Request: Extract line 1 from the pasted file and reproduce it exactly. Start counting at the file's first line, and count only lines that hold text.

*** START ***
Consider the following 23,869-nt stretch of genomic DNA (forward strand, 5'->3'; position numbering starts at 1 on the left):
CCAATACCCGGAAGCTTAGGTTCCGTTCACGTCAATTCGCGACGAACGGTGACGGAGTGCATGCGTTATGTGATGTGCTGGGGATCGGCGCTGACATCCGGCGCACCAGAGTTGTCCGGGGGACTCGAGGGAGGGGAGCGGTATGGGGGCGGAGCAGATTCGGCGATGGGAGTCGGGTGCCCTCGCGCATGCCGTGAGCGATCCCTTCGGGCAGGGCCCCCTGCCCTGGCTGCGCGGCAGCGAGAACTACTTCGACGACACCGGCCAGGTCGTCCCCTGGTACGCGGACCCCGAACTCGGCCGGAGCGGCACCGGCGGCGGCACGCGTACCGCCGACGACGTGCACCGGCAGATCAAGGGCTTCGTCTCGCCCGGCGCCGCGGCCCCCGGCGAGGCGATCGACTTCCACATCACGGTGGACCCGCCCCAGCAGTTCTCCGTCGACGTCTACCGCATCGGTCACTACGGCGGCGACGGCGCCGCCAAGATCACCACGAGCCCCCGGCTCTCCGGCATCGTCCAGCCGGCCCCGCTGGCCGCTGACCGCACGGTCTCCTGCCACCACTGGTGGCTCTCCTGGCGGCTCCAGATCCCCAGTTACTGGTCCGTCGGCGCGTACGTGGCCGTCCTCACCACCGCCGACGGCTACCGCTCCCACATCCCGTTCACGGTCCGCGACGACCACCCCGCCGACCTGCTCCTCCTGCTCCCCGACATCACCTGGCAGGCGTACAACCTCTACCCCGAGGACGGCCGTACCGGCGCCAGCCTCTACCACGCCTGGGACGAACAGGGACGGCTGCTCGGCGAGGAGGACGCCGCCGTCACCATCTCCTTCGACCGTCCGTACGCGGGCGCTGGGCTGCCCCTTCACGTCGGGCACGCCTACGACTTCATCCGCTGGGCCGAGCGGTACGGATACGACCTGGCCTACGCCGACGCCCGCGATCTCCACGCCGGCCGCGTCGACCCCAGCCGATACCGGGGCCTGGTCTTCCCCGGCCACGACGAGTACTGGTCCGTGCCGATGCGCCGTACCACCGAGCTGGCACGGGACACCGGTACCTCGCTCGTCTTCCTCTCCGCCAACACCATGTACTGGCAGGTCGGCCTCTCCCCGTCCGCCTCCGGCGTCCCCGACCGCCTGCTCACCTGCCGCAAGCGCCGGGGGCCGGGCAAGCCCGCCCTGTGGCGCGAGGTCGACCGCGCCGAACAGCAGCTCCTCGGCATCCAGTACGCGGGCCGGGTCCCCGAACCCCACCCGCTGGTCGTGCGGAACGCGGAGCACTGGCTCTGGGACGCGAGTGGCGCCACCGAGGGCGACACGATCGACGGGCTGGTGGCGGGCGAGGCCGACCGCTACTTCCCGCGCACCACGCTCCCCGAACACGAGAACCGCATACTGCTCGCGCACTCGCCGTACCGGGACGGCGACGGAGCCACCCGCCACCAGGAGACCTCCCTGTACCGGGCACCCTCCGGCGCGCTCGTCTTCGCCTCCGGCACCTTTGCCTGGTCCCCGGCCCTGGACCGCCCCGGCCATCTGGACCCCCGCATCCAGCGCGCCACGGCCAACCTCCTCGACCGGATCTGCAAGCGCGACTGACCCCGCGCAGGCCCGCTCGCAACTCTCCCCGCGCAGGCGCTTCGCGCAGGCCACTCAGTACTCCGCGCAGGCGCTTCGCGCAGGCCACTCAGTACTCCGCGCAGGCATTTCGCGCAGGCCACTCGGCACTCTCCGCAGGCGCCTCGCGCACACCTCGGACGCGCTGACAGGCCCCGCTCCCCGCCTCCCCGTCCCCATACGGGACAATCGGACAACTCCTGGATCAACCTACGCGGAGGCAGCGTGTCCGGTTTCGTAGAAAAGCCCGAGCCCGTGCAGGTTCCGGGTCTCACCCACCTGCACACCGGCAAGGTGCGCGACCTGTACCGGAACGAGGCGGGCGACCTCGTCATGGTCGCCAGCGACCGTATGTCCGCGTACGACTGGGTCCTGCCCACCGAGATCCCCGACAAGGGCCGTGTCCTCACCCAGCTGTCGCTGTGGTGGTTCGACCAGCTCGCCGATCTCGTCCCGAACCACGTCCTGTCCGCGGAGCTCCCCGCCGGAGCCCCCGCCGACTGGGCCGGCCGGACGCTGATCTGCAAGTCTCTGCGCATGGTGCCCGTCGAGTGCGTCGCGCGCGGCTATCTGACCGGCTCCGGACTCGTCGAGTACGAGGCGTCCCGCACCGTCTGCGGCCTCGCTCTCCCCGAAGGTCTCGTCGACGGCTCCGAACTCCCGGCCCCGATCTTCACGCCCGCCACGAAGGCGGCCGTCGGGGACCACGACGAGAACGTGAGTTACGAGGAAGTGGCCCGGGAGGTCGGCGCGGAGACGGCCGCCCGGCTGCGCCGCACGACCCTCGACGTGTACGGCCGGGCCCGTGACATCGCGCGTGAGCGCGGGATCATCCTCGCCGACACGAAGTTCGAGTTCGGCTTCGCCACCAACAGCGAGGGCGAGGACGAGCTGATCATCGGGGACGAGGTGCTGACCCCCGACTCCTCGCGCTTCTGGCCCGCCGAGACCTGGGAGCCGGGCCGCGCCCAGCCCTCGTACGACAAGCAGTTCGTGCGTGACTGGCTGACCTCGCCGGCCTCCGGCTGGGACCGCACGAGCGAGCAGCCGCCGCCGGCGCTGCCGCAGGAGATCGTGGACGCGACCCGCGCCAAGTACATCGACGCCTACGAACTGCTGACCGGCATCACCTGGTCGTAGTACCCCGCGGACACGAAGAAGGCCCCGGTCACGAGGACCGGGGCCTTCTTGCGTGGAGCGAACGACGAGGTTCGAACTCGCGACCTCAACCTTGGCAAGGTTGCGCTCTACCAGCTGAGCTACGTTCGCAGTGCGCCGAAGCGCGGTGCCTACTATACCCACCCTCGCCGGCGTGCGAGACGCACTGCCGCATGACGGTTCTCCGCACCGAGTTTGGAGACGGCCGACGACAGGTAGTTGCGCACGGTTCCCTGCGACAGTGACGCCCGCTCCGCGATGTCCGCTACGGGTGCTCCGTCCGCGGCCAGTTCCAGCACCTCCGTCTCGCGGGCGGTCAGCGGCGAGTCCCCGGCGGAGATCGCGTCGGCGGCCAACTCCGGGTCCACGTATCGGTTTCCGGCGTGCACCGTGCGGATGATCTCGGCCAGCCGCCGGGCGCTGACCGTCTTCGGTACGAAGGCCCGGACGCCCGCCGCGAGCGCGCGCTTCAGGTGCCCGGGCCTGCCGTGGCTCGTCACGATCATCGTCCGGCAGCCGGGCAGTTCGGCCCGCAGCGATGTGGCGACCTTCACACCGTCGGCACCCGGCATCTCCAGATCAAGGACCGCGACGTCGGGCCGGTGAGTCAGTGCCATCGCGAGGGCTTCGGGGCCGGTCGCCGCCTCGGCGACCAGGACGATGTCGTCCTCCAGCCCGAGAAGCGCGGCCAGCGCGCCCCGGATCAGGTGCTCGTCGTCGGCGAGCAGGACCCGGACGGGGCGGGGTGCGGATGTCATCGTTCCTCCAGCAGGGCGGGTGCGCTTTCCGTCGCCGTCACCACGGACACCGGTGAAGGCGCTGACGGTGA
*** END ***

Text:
Consider the following 23,869-nt stretch of genomic DNA (forward strand, 5'->3'; position numbering starts at 1 on the left):